Trials Demonstrate Effective New Tuberculosis Vaccine
posted by Paul Fiddian | 07.09.2011
A US-based research team has created a potential new human tuberculosis treatment drug that's already demonstrated its effectiveness and safety in trials involving mice.
Details of its performance appear in Nature Medicine, in a report that looks at the work carried out by a group at New York's Albert Einstein College of Medicine. This covers the TB vaccine's progression and trial phases and, while it establishes that it can work on mice, it warns that it might not yet be ready for human-based phased trials. That time, though, might not be too far away.
Data published by WHO (the World Health Organization) indicates that over 30 per cent of the global population can expect to contract TB and, each year, the disease claims approximately 1.7m lives. The situation's compounded by the rise of TB strains that drugs cannot destroy.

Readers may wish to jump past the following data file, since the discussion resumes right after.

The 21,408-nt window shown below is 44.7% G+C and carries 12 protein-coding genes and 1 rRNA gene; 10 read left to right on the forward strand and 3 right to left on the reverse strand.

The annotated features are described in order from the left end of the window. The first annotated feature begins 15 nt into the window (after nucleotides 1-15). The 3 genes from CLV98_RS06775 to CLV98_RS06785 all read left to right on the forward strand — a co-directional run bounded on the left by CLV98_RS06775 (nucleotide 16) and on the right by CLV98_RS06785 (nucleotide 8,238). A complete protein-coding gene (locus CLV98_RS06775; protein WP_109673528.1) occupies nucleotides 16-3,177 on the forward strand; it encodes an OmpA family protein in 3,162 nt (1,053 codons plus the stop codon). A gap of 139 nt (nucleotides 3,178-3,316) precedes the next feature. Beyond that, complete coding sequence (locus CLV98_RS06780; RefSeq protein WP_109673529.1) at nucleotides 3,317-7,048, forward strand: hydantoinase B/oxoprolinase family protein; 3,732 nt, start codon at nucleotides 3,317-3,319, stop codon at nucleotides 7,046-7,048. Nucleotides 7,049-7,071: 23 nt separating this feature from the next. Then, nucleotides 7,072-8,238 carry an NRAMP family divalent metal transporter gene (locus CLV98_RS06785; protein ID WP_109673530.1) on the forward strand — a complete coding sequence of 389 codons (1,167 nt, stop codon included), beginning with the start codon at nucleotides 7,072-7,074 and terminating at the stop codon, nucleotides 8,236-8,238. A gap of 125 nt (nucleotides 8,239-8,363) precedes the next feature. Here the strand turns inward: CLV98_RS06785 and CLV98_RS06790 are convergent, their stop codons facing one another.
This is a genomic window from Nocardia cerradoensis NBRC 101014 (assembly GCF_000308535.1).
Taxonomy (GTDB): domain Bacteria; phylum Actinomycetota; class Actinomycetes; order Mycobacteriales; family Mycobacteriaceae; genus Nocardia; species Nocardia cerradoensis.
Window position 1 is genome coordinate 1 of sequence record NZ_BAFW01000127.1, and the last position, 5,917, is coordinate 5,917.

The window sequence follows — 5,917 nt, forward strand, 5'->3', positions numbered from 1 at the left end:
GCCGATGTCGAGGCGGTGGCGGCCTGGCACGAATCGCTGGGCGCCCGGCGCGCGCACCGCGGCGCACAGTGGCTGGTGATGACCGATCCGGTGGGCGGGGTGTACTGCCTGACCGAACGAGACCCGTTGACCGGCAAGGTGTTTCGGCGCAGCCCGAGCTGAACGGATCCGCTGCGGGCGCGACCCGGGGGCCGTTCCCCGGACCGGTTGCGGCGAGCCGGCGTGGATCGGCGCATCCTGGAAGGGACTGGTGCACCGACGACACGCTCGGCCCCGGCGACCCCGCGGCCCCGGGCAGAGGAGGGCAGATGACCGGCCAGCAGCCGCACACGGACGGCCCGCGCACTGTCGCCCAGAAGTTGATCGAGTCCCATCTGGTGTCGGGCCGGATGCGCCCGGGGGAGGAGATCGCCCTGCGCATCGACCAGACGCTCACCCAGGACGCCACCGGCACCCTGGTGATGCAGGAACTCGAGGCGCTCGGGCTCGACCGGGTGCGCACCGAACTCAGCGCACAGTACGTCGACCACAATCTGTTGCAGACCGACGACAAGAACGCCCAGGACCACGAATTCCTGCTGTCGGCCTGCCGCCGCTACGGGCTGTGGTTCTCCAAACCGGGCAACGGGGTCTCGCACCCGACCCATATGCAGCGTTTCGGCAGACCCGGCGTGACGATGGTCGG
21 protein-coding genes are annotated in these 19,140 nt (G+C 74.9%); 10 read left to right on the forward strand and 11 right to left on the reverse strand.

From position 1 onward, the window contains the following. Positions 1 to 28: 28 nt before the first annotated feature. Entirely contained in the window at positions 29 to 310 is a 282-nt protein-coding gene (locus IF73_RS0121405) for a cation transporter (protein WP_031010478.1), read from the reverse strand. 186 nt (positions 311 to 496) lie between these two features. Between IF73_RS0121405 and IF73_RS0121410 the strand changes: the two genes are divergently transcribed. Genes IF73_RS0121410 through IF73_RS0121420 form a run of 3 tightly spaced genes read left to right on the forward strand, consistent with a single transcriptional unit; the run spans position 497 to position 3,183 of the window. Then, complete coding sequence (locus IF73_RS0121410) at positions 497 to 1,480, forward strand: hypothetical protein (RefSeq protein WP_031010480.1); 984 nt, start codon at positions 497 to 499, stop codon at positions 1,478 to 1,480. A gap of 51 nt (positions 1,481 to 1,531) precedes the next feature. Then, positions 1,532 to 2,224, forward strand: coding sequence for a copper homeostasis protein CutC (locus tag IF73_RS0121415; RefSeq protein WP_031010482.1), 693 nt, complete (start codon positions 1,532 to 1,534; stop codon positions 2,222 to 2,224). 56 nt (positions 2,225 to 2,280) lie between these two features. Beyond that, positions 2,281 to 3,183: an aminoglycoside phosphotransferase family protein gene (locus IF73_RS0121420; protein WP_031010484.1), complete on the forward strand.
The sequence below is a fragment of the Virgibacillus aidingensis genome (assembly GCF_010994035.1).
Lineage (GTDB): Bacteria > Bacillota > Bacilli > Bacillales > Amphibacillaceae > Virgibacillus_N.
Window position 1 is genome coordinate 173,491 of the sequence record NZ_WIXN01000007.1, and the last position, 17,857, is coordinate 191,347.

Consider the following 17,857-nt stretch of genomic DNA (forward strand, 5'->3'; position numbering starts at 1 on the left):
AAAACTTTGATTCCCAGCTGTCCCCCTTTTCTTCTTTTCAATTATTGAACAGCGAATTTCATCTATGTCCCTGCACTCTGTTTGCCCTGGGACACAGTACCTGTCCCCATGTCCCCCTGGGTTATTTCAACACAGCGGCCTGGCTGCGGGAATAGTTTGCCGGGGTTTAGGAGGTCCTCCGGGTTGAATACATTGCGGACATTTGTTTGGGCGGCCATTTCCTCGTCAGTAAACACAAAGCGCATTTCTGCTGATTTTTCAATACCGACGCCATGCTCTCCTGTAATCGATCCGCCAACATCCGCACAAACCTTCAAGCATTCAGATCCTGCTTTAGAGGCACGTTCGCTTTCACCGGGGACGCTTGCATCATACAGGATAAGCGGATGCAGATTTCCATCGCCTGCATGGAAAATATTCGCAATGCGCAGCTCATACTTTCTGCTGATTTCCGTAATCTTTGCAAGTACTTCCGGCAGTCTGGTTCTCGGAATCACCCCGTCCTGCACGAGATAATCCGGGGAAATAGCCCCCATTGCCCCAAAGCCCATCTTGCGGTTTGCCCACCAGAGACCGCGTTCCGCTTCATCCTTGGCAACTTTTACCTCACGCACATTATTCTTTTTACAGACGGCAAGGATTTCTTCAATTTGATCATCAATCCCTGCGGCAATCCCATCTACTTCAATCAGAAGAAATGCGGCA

Effective New Tuberculosis Vaccine
The NY team decided that, in order to study how to produce an effective new tuberculosis vaccine, they'd look at how Mycobacterium tuberculosis - the bacteria responsible for TB - is able to suppress the immune system. They did this by examining another, closely-linked type of bacteria - Mycobacterium smegmatis.
While the smegmatis form is safe in human exposure terms, it kills mice at high concentrations.
Tuberculosis Vaccine Trials
Led by Professor William Jacobs, the team produced an artificial M. smegmatis variation which, when injected into the mice, produced a significantly higher survival rate, as he explained in a statement on the tuberculosis vaccine trials. "Most notably, those vaccinated animals that survived for more than 200 days had livers that were completely clear of TB bacteria, and nobody has ever seen that before", he said.
"We don't even know yet if it will work in humans, but it's certainly a significant step in efforts to create a better TB vaccine."
Pharma International previously looked at the work undertaken by scientists in the UK who, in March 2010, reported that they'd discovered a compound that could act as a platform on which to base future TB drug treatments.
Their announcement coincided with the annual World Tuberculosis Day.